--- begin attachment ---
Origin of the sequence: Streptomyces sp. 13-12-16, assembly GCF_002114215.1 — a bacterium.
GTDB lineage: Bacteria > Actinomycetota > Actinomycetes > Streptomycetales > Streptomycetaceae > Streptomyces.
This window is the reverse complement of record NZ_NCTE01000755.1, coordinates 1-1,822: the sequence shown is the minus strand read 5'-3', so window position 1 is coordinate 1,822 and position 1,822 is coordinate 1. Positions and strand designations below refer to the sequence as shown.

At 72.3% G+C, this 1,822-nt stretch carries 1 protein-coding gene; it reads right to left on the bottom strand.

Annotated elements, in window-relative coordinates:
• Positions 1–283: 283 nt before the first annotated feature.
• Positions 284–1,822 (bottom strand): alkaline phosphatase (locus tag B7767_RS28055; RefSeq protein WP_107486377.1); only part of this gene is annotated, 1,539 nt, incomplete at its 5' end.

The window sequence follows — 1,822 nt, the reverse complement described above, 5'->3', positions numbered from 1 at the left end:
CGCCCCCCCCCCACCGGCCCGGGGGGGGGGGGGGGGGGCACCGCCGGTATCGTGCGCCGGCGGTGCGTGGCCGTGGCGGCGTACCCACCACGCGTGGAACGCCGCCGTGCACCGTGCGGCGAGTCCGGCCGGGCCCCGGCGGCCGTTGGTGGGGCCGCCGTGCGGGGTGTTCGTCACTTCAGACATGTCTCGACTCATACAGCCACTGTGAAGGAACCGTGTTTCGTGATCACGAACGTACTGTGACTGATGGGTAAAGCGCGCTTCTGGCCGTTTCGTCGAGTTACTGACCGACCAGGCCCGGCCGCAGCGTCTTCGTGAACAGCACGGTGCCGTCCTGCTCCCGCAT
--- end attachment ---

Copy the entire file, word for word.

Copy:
Origin of the sequence: Streptomyces sp. 13-12-16, assembly GCF_002114215.1 — a bacterium.
GTDB lineage: Bacteria > Actinomycetota > Actinomycetes > Streptomycetales > Streptomycetaceae > Streptomyces.
This window is the reverse complement of record NZ_NCTE01000755.1, coordinates 1-1,822: the sequence shown is the minus strand read 5'-3', so window position 1 is coordinate 1,822 and position 1,822 is coordinate 1. Positions and strand designations below refer to the sequence as shown.

At 72.3% G+C, this 1,822-nt stretch carries 1 protein-coding gene; it reads right to left on the bottom strand.

Annotated elements, in window-relative coordinates:
• Positions 1–283: 283 nt before the first annotated feature.
• Positions 284–1,822 (bottom strand): alkaline phosphatase (locus tag B7767_RS28055; RefSeq protein WP_107486377.1); only part of this gene is annotated, 1,539 nt, incomplete at its 5' end.

The window sequence follows — 1,822 nt, the reverse complement described above, 5'->3', positions numbered from 1 at the left end:
CGCCCCCCCCCCACCGGCCCGGGGGGGGGGGGGGGGGGCACCGCCGGTATCGTGCGCCGGCGGTGCGTGGCCGTGGCGGCGTACCCACCACGCGTGGAACGCCGCCGTGCACCGTGCGGCGAGTCCGGCCGGGCCCCGGCGGCCGTTGGTGGGGCCGCCGTGCGGGGTGTTCGTCACTTCAGACATGTCTCGACTCATACAGCCACTGTGAAGGAACCGTGTTTCGTGATCACGAACGTACTGTGACTGATGGGTAAAGCGCGCTTCTGGCCGTTTCGTCGAGTTACTGACCGACCAGGCCCGGCCGCAGCGTCTTCGTGAACAGCACGGTGCCGTCCTGCTCCCGCAT